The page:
Religious leaders react to same-sex marriage ruling

Saturday, June 27, 2015
Religious leaders react to same-sex marriage ruling
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Equal protection under the law does not mean equal in the eyes of the church. Same-sex marriage is far from being recognized by many religions, including the Catholic Church.

LOS ANGELES (KABC) -- Friday's landmark ruling by the Supreme Court means that state bans on same-sex marriage are illegal, but the ruling says that religious groups can continue to advocate their belief in traditional marriage. For some, that distinction is a slippery slope.

Ron Prentice is a pastor in Orange County and the chairman of, a broad-based coalition of California families, community and religious leaders, pro-family organizations and individuals from all walks of life who support the traditional definition of marriage as the unique union of a man and a woman.

"This is an absolute disregard for our Constitution, for the rule of law. This decision was pulled out of the proverbial hat," Prentice said.

On the streets of Los Angeles, many supporters of same-sex marriage are still in support of churches being able to make their own policies according to their doctrine.

Still, some worry that the ruling could lead to churches or synagogues someday being ordered to perform same-sex marriages.

"The greatest concern is churches or people who uphold this worldview, and what will happen to them because they believe that every child deserves a mommy and a daddy," said Pastor Jim Domen of the California Family Council.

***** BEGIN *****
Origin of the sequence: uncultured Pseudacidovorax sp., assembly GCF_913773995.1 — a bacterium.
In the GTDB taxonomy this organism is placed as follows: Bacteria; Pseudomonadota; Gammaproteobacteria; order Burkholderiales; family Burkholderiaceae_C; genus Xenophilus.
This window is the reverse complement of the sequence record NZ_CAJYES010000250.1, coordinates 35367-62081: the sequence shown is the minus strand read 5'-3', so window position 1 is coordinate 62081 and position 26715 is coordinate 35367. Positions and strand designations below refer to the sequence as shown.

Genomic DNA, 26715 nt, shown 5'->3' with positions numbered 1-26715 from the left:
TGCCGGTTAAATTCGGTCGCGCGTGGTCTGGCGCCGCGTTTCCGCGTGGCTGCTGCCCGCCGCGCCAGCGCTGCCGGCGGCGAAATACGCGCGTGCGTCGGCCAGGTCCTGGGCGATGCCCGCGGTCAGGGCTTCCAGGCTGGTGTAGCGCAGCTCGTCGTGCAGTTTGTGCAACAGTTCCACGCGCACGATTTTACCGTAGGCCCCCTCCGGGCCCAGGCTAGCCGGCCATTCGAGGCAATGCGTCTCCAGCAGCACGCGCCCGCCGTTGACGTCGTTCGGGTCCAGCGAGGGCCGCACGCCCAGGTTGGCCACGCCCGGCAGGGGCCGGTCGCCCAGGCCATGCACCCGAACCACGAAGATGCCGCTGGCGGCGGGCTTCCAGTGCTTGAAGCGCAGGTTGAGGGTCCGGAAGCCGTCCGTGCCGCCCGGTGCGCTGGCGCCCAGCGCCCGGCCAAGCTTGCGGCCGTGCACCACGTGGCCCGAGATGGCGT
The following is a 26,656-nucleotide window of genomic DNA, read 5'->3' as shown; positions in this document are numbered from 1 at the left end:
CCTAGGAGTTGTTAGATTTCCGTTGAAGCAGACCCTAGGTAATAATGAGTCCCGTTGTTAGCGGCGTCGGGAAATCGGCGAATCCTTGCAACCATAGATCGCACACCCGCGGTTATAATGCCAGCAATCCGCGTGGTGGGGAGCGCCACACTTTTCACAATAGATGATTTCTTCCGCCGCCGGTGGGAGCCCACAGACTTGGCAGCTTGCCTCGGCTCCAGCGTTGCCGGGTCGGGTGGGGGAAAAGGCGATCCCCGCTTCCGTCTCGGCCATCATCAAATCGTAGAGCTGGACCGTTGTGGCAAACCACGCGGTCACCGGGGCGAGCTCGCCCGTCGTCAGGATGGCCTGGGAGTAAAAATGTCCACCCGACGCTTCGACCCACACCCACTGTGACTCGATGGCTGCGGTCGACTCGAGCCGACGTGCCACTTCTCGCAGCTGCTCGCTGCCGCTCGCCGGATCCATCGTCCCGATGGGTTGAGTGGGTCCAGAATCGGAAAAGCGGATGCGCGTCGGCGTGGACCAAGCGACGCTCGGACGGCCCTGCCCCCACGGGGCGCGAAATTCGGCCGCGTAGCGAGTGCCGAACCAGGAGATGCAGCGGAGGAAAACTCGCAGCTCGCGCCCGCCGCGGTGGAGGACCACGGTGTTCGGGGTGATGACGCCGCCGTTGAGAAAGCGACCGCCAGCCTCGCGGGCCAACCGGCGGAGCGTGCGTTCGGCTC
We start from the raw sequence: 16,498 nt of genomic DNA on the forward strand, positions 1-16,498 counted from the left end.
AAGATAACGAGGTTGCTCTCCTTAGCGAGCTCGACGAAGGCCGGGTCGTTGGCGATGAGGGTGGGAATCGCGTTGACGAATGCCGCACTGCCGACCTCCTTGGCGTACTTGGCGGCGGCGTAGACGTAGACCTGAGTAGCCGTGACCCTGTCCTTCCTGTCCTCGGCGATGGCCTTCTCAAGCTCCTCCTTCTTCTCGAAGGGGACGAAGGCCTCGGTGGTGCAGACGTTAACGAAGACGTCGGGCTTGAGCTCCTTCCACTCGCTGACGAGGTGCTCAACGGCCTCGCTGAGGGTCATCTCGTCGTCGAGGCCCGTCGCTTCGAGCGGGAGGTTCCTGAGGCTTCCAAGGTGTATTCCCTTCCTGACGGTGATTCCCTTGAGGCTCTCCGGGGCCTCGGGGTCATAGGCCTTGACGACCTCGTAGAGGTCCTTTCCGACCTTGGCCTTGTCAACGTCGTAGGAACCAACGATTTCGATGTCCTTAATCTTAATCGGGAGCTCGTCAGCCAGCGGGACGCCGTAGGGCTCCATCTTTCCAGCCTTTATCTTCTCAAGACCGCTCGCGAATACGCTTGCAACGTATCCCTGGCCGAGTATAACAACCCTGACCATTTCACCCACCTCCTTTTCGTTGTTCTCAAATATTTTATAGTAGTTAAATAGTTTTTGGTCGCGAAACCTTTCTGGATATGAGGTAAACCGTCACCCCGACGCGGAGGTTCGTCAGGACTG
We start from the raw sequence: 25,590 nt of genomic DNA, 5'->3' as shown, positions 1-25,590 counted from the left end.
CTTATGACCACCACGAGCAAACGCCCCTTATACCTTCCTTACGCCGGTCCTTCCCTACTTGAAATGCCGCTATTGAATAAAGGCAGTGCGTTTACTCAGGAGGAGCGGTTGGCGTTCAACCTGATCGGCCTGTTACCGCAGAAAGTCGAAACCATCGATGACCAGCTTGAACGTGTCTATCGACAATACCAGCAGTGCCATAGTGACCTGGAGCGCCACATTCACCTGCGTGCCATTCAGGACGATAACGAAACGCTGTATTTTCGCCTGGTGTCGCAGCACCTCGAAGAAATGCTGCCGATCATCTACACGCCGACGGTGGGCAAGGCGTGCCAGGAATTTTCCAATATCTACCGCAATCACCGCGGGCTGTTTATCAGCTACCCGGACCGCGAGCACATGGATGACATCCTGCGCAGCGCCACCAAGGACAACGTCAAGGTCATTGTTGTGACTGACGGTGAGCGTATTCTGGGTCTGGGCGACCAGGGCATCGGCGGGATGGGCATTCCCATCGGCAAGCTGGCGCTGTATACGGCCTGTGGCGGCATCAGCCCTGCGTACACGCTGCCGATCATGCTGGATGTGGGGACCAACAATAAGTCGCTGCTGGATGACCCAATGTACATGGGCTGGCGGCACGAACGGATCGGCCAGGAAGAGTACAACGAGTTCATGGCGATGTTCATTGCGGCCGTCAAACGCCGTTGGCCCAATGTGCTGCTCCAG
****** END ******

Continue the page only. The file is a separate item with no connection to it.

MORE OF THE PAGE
"There's nothing in the current law, and there will be nothing in the law that will in any way threaten the religious freedom of churches," said Nomi Stolzenberg, a law professor at USC specializing in religion. "No minister of a church or synagogue or any other religious entity is going to be required to officiate at same-sex weddings."

Stolzenberg says the larger question is whether or not Friday's ruling will lead to legal challenges on whether or not private businesses will be able to refuse service to same-sex couples.

"In that case do they have a right to a religious exemption? That is the issue," Stolzenberg said.

"We're only one court decision away from the courts, in general, choosing to disregard the First Amendment rights of every individual in the country," Prentice said.

In a statement released Friday, Archbishop Joseph E. Kurtz of Louisville, Ky., president of the U.S. Conference of Catholic Bishops, called the ruling "a tragic error that harms the common good and most vulnerable among us."